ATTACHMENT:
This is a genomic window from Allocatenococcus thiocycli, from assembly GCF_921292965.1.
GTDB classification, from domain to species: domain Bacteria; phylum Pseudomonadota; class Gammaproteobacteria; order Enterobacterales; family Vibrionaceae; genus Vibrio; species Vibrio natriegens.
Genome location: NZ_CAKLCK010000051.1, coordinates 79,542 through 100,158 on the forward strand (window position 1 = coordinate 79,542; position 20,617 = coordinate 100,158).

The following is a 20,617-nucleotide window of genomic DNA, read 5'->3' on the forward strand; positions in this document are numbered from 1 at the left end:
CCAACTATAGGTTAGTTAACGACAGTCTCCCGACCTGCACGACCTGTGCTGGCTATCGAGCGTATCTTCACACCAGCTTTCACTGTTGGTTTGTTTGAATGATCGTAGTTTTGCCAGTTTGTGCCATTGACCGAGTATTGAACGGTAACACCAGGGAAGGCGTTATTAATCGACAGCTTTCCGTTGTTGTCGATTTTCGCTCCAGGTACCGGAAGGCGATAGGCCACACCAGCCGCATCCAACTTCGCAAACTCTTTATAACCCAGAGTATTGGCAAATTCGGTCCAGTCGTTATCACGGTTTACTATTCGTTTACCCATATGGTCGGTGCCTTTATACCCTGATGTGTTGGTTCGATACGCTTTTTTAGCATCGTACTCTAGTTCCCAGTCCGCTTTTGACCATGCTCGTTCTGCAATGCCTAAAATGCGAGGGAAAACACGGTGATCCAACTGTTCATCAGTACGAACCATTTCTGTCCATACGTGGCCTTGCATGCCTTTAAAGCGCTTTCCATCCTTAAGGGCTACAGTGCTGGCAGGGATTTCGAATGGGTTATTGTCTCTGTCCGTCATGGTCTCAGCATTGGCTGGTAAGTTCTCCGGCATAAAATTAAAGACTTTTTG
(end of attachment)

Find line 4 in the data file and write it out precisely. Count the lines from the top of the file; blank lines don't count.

The following is a 20,617-nucleotide window of genomic DNA, read 5'->3' on the forward strand; positions in this document are numbered from 1 at the left end: